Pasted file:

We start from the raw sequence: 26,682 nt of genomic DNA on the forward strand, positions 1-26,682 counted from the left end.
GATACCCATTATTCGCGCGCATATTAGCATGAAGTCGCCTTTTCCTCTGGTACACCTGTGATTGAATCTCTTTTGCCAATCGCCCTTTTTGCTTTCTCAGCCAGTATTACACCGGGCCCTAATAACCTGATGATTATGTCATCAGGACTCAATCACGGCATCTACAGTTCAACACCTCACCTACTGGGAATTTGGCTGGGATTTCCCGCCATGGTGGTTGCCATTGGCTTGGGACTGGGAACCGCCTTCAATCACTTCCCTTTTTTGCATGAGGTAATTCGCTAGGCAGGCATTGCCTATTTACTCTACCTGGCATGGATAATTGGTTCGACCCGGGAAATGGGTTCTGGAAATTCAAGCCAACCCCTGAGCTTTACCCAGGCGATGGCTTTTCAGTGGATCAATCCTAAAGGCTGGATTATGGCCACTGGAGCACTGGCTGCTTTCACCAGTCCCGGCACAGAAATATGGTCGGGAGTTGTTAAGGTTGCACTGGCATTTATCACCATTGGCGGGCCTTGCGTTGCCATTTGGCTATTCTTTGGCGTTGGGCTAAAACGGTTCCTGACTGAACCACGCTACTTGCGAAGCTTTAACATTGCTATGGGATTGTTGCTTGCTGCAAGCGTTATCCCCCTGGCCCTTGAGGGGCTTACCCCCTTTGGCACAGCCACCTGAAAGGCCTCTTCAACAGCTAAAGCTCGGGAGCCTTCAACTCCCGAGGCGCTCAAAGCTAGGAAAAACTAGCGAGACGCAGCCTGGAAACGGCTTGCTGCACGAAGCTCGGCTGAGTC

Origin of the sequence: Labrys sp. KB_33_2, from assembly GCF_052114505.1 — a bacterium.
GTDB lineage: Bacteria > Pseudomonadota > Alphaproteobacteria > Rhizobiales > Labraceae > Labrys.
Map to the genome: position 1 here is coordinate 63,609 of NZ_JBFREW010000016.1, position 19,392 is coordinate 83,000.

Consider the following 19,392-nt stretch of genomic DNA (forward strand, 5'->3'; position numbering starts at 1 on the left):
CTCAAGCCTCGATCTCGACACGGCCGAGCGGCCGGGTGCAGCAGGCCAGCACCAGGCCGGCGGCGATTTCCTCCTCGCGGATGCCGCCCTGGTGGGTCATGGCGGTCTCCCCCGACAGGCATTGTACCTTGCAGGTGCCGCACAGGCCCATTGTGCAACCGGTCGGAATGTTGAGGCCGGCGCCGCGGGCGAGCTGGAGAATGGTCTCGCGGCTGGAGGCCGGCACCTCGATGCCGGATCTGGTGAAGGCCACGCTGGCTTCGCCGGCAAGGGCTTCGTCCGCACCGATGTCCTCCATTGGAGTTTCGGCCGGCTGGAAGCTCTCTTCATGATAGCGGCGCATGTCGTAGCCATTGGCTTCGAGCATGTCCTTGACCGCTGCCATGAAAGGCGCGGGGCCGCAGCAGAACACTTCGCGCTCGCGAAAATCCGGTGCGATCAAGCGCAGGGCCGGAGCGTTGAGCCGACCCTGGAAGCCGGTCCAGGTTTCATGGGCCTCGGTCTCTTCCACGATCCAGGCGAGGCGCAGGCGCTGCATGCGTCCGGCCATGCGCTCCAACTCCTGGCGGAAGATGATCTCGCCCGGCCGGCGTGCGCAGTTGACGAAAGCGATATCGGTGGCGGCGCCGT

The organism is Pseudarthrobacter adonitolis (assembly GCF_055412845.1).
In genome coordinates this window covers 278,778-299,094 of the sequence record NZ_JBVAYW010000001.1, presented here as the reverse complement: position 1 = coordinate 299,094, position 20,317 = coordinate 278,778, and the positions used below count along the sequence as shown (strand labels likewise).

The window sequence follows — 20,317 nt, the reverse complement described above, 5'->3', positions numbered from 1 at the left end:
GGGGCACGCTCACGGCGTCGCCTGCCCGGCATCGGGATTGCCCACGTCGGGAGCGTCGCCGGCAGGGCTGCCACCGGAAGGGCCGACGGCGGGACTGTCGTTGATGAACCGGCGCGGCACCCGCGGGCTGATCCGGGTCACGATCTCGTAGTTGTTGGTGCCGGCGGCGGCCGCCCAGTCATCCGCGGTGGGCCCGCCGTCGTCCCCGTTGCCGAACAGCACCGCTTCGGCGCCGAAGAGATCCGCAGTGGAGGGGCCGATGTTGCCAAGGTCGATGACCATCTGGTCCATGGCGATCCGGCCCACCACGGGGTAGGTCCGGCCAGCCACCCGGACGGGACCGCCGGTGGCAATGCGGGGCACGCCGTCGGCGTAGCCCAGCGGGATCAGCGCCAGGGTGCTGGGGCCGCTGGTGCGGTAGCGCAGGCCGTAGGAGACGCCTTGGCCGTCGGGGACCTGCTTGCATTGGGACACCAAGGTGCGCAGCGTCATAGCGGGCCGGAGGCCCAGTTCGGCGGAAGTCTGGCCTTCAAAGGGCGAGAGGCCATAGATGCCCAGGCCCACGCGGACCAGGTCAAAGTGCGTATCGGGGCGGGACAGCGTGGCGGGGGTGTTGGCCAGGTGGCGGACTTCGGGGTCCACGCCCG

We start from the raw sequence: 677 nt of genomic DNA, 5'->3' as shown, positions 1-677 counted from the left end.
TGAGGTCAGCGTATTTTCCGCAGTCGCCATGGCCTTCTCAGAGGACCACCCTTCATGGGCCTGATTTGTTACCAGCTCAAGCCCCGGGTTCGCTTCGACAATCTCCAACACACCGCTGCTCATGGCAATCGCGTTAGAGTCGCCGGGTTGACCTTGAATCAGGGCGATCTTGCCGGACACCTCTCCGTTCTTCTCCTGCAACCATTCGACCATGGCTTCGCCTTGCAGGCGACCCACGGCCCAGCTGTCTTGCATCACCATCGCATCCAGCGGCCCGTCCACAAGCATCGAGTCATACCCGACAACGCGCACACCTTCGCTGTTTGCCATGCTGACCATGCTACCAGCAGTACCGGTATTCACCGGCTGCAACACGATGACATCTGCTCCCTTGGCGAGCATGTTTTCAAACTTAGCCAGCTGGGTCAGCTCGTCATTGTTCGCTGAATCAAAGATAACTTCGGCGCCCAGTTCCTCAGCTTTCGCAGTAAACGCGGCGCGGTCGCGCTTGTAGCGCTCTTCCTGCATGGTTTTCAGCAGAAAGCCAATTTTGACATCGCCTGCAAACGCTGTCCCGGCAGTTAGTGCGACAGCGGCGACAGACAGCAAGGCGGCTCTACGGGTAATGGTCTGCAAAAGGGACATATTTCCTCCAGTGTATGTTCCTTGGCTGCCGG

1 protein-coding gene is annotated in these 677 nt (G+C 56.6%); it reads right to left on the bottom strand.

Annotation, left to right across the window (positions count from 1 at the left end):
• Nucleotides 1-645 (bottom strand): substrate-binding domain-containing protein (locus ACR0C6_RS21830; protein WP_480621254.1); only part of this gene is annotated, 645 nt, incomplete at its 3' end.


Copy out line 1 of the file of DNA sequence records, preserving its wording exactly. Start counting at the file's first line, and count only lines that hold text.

We start from the raw sequence: 26,682 nt of genomic DNA on the forward strand, positions 1-26,682 counted from the left end.